- Get in a little exercise and go on a bike tour with Biking Buenos Aires
- Take a cooking class
- I can’t recommend the class we did enough. Tierra Negra is located in Palermo and run by an amazing couple. We did the empanadas and wine tasting class during which we also learned to make ducle de leche and flan. More on this experience + recipes coming soon!
When you’re nice and tired from all the above activities, take a break for a drink. As the hours wear on, you can also hit up the boliches (aka clubs) and dance until the wee hours of the morning. Bars in Buenos Aires also often stay open until 4:00 in the morning or later. Reference the links below to check to make sure they are open, as the hours seemed to vary upon the day of the week.
- Frank’s:located in Palermo, this speakeasy is a once hidden gem. With drinks this good and such a fun atmosphere, word was inevitably going to get out. Check their Facebook page in the link for updates on the password. To enter you’ll need the password to access the phone booth, where you’ll be given a code to input once it rings. Don’t worry if you mess up the process (like we did) there is someone there to help you out.
- Sugar:located in Palermo, this bar is a fun place with music that will make you want to dance on the tables. I crossed this off my bucket list as I started my birthday celebration here.
- Magdelena’s Party:located in Palermo, this bar always has something going on. They also have happy hour from noon to midnight. Score!
- Milion:located in Recoleta, this bar is timeless and elegant. The drinks are delicious and the staff is friendly and engaging. Grab a seat outside to enjoy their beautiful courtyard or at the bar to enjoy this interesting photo above the bottles.
- The Clubhouse:this members-only club hosts different parties and events. We had a connection and were able to gain access during our time in BSAS. The atmosphere was fun and the music was perfect to keep us going until it was time to head to a boliche.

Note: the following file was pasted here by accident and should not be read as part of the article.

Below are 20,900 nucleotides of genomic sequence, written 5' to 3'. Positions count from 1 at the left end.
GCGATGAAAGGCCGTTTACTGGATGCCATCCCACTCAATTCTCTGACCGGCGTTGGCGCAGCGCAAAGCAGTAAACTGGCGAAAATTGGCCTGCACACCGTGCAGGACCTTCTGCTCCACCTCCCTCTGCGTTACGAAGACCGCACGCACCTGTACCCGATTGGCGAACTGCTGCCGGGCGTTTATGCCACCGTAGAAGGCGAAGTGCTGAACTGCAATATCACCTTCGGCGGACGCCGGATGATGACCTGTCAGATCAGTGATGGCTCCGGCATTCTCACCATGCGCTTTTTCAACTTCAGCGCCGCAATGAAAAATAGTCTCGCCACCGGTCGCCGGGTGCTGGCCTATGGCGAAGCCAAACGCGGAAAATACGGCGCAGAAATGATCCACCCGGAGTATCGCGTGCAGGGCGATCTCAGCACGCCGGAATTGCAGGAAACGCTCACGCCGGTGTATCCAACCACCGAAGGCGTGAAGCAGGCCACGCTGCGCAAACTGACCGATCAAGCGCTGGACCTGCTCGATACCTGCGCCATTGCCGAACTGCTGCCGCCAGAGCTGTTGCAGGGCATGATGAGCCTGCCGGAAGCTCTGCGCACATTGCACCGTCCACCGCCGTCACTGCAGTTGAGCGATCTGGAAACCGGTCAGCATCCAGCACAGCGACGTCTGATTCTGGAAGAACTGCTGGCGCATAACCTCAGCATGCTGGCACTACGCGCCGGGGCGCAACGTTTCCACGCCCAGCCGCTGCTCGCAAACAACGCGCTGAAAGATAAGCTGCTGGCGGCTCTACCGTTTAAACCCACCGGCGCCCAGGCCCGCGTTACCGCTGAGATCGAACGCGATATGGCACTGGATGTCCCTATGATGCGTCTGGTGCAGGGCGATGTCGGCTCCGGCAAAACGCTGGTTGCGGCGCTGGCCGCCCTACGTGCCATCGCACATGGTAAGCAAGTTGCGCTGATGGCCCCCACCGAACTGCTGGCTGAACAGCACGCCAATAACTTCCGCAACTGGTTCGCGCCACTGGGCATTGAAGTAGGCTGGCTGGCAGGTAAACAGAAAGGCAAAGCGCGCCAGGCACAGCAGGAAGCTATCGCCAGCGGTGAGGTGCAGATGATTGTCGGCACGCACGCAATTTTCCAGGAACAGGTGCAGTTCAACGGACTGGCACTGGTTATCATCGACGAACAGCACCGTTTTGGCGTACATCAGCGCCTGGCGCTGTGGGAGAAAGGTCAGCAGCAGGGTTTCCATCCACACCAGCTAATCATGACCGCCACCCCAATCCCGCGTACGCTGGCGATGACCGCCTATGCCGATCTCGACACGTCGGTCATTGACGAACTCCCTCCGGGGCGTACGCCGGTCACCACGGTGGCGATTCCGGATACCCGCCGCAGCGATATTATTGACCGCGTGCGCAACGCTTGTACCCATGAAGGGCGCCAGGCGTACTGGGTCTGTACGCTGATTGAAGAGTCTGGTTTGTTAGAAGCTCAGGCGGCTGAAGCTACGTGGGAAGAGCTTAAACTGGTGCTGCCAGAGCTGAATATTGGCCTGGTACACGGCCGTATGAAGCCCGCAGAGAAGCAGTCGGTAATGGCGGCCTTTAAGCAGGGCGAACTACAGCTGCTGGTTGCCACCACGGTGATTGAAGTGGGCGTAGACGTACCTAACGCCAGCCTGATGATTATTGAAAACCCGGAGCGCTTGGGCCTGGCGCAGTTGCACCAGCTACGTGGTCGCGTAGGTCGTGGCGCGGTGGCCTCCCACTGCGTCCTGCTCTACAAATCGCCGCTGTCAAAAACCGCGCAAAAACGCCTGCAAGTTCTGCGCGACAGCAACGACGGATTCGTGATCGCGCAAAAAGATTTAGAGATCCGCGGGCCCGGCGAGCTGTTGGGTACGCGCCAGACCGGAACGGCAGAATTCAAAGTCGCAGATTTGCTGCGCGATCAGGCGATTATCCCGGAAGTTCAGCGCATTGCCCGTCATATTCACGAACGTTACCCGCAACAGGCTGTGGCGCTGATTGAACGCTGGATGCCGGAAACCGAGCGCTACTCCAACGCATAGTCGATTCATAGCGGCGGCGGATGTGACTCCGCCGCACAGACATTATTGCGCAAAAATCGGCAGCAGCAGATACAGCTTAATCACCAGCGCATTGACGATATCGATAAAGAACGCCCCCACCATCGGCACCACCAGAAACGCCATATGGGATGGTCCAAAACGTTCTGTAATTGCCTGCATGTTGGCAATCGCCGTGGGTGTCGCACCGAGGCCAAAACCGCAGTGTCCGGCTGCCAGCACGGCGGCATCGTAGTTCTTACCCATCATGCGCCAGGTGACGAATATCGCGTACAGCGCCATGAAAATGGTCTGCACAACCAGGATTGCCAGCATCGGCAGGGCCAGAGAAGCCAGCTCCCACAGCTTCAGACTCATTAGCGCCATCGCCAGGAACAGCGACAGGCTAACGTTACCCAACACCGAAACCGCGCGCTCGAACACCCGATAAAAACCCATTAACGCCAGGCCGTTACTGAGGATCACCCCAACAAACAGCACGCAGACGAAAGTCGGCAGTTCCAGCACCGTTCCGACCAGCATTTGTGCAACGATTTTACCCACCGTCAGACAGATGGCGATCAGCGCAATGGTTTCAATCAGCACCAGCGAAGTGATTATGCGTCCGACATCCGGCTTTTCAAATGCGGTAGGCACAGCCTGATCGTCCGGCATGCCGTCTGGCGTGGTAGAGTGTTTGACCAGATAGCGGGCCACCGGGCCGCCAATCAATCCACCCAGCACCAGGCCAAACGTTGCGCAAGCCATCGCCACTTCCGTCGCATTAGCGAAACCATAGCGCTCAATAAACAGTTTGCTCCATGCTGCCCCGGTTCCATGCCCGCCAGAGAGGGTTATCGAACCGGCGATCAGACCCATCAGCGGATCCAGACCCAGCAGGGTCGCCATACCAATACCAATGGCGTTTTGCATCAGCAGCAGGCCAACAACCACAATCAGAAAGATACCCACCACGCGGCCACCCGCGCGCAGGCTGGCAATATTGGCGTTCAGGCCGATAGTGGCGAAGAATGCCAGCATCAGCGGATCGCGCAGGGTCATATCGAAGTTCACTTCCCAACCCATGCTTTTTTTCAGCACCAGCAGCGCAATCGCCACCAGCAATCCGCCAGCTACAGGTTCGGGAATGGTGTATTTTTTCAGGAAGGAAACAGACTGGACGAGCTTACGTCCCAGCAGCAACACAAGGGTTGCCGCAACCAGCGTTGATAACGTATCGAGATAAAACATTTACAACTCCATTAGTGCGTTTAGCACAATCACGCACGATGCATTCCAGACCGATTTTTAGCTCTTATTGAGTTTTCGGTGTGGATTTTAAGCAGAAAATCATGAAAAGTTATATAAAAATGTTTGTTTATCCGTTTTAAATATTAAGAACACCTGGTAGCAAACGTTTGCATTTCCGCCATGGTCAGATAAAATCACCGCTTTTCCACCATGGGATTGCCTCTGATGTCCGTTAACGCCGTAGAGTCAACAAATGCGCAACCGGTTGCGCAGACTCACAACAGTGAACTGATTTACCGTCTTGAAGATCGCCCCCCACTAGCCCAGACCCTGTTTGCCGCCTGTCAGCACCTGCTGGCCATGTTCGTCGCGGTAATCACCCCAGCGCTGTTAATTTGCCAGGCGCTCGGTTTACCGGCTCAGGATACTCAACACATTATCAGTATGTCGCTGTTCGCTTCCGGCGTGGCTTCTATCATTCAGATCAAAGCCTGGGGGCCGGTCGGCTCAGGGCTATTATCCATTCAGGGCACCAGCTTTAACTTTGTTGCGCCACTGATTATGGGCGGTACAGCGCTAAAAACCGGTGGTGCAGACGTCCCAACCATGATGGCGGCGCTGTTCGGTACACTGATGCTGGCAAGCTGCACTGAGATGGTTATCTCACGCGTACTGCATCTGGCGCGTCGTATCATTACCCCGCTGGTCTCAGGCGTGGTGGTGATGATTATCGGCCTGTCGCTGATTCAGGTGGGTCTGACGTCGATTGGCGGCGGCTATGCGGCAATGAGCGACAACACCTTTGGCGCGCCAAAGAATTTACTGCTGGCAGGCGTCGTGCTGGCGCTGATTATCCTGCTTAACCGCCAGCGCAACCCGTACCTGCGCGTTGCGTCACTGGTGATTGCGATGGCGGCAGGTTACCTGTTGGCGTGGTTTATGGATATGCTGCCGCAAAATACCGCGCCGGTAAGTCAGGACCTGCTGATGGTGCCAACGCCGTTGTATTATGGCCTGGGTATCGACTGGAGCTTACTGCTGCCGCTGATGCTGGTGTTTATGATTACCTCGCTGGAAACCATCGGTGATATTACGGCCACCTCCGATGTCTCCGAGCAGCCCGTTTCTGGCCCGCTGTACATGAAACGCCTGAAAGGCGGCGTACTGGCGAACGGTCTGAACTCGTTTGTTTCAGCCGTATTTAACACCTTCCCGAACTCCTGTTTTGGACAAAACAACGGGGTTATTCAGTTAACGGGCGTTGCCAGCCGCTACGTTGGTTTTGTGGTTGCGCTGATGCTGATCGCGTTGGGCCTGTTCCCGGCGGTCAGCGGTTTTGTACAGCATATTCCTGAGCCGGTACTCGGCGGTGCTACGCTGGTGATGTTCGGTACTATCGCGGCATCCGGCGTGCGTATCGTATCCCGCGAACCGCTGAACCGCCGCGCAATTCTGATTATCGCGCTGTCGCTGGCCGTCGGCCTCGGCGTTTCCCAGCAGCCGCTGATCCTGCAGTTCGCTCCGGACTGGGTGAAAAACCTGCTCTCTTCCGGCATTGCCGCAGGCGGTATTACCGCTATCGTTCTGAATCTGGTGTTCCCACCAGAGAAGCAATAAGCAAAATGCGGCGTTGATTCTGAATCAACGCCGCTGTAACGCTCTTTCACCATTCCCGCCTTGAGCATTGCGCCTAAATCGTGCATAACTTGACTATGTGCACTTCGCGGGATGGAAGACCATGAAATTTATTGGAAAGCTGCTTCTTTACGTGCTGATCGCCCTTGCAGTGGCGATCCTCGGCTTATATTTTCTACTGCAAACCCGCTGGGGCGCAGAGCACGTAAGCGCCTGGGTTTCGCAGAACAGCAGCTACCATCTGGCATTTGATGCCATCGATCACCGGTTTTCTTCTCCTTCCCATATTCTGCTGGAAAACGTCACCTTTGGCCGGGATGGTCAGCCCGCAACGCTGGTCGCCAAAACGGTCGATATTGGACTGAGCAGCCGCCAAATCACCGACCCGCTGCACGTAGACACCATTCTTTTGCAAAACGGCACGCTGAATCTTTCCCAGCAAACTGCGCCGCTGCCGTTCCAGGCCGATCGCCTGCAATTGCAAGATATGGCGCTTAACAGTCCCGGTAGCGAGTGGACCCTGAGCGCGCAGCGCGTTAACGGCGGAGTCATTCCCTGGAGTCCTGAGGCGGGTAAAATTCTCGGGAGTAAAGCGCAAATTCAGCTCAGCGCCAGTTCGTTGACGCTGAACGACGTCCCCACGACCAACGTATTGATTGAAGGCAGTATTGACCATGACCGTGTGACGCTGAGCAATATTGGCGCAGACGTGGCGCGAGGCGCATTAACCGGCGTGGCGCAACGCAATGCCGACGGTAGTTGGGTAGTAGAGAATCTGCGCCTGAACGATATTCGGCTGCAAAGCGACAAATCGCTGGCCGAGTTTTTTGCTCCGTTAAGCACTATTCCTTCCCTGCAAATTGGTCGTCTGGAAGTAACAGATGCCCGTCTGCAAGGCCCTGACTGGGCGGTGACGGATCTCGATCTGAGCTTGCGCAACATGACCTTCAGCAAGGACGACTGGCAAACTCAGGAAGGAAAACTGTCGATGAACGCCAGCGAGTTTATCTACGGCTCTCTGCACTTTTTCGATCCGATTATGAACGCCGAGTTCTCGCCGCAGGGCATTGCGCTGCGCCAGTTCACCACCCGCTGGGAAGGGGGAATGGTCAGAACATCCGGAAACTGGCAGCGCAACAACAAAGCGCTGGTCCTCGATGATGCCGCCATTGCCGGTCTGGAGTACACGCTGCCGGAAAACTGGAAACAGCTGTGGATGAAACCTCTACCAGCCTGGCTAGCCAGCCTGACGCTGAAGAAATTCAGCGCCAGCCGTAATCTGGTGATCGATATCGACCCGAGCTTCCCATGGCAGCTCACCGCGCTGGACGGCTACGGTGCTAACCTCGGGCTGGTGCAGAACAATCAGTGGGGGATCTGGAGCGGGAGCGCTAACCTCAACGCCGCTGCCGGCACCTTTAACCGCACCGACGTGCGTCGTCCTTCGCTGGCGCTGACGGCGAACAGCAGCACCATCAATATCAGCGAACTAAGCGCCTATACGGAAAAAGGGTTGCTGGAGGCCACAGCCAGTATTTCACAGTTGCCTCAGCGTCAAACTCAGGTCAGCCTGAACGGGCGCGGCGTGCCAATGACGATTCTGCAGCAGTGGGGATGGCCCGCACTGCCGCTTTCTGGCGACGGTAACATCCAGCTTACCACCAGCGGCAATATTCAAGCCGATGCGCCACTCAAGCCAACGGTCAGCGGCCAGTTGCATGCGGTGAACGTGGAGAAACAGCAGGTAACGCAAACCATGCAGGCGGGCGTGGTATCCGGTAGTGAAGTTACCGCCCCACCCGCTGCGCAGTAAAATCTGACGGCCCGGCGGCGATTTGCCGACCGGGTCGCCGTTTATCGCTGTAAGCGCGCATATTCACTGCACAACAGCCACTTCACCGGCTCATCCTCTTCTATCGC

- The Pony Line:this bar is located in the Four Seasons in Recoleta and serves up some of the most delicious cocktails and snacks. I don’t think you could go wrong with anything on the menu.
- Ferona:located in Palermo, their DJ is likely to have you up and dancing whether it is inside or outside on their terrace.
- Isabel:located in Palermo, this trendy bar has beautiful interiors and good drinks. If you’re feeling adventurous, try one made with absinthe.
- Floreria Atlantico:a secret door of this Recoleta flower shop opens at dusk to reveal this speakeasy style basement bar. Their menu features classic drinks, plus some categorized by the countries that contributed to migration in the early 1900s.
- Nicky Harrison:located in Palermo is a well-oiled business that uses Nicky NY Sushi to conceal it’s bar. The patrons provide wonderful people watching and the drinks are beautiful creations. Non-members should make reservations at Nicky NY Sushi and then after dining, ask for permission to see the cellar.
- Verne Cocktail Club:this bar in Palermo is a blast from the past with Victorian-style decor and steam machines.
Sometimes “clubs” in South America refer to something.. else. So, just be aware if you are asking locals about where to go late at night. Dance clubs are usually referred to as boliches.
- Tequila:great music, fun people, and a perfect way to finish off my birthday celebration dancing until the sun came up.
- Shampoo:this disco club in Recoleta is styled with red curtains, leather furniture, and disco balls/chandeliers.
- CroBar: electronic music in a venue under a bridge. I made it about an hour before I felt anxious and wanted to leave due to the same song playing over and over. It was packed inside and everyone else seemed to be having a great time. But, you’d have to beg me to go back because I really dislike electronic only music for hours on end.
- Caix:after hours club that sometimes parties until noon.
- Jet:Thursday night is the night to go here. It starts as a lounge and as time passes on, the dance floor and music dominate the scene.